Now, compare with each other. Combine all the utterances into a team-wide list, and organize them with the most frequent utterances first. You can use these as a head start on your sample utterances. Try to classify each utterance into a single use case. You might think that this seems easy or obvious, since you just created these utterances directly from a list of use cases, but you might be surprised by how ambiguous human language can be.
Now that you have your utterances and your use cases, decide on which ones you want to turn into intents for your bot. Again, this requires input from your team to complete successfully, but here are some basic strategies. For each use case that you created utterances for and classified utterances for, you should turn that into an intent. If you find that you’re running into lots of ambiguity and having trouble classifying utterances, you should make a judgment call with your team about how you want to handle those tricky cases. You can merge use cases into a single intent if you find that there is too much similarity between the utterances, or you can split use cases up into more fine-grained intents if a single intent has too much variety in the utterances to classify them successfully.
Another strategy for dealing with these ambiguous utterances is to use slots. If you have an assortment of similarly defined intents, like
OpenADebitCard, you might find that utterances like “open a card” cause confusion in the model. After all, as a human being, it’s tough to decide just from that utterance whether the card is credit or debit card without more information. You can use slots to help by defining them in the model as a required piece of information, so that the bot looks for the words “credit” or “debit” in the utterance. Then, if those slots aren’t filled, use that information to surface a disambiguation prompt like “Would you like to open a new credit card or a new debit card?” to help get the necessary information. You should keep a running list of utterances that are difficult to classify and use them for testing to see how users navigate these tricky situations.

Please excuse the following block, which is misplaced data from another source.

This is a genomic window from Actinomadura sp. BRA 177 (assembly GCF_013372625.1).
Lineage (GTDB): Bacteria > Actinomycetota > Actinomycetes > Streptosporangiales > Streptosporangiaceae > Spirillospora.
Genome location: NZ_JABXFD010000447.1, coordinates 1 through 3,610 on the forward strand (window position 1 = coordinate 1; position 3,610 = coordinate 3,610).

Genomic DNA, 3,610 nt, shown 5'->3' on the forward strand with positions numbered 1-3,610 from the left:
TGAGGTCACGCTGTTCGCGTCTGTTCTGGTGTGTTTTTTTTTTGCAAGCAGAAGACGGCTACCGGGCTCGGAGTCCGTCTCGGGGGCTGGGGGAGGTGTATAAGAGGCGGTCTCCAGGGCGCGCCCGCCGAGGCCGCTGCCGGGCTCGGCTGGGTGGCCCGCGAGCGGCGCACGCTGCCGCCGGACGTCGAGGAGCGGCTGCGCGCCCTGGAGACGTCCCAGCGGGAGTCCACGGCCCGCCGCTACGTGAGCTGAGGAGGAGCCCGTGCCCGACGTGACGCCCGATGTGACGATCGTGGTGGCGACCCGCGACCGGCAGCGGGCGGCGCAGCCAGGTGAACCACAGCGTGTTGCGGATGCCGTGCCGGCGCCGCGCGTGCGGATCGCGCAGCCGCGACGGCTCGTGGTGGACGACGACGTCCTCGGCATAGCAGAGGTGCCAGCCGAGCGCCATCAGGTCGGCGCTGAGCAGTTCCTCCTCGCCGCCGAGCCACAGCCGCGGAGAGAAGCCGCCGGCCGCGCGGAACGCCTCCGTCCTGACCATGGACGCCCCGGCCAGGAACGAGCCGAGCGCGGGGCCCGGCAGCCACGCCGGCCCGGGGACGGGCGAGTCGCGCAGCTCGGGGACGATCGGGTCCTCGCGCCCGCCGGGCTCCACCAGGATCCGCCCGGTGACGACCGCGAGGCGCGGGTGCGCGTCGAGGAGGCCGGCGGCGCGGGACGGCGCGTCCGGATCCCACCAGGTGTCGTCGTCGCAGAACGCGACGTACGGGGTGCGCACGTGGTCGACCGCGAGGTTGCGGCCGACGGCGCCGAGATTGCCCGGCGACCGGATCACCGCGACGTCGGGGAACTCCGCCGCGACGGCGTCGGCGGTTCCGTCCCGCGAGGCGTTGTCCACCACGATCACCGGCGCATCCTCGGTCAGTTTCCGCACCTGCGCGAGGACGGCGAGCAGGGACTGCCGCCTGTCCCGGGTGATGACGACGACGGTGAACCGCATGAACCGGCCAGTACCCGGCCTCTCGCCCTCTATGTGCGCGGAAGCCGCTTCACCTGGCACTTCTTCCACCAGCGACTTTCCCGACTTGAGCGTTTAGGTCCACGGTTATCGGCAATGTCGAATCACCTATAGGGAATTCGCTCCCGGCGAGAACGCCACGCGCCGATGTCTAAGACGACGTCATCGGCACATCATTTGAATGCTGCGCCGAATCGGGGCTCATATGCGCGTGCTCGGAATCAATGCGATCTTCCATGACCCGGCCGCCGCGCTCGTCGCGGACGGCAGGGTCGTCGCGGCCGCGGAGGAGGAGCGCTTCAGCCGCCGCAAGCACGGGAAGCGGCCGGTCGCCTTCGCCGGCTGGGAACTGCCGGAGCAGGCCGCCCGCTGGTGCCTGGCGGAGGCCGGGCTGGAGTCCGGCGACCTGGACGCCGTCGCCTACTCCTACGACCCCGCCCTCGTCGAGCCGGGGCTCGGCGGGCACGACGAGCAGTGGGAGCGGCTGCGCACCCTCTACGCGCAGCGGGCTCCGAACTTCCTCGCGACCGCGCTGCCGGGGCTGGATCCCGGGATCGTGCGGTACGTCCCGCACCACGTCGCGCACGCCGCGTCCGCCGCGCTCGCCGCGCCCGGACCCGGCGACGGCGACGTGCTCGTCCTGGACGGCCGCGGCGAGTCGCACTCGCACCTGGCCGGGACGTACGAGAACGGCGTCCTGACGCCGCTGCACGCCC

Remember that design is an iterative process and that no single interaction model will be perfect on the first try. This is why we continue with the next steps of prototyping and testing in order to build a successful conversational application.
Prototype your design
Given the often ambiguous nature of designing a conversational AI system, prototyping your design is crucial. Prototyping is a great way to gather meaningful feedback from real users in realistic contexts. In a design prototype, you want to build a simple way to test your design and gather feedback, without investing too much time building the software, because the design isn’t even finalized yet.
Following our example from earlier, we can build out a simple prototype to evaluate our user experience and amend our design as needed. Let’s build a mini-prototype with two intents:
|Unknown charge on my account|
|I think someone stole my card|
|Credit card fraud department|
|Fraudulent charges on my account|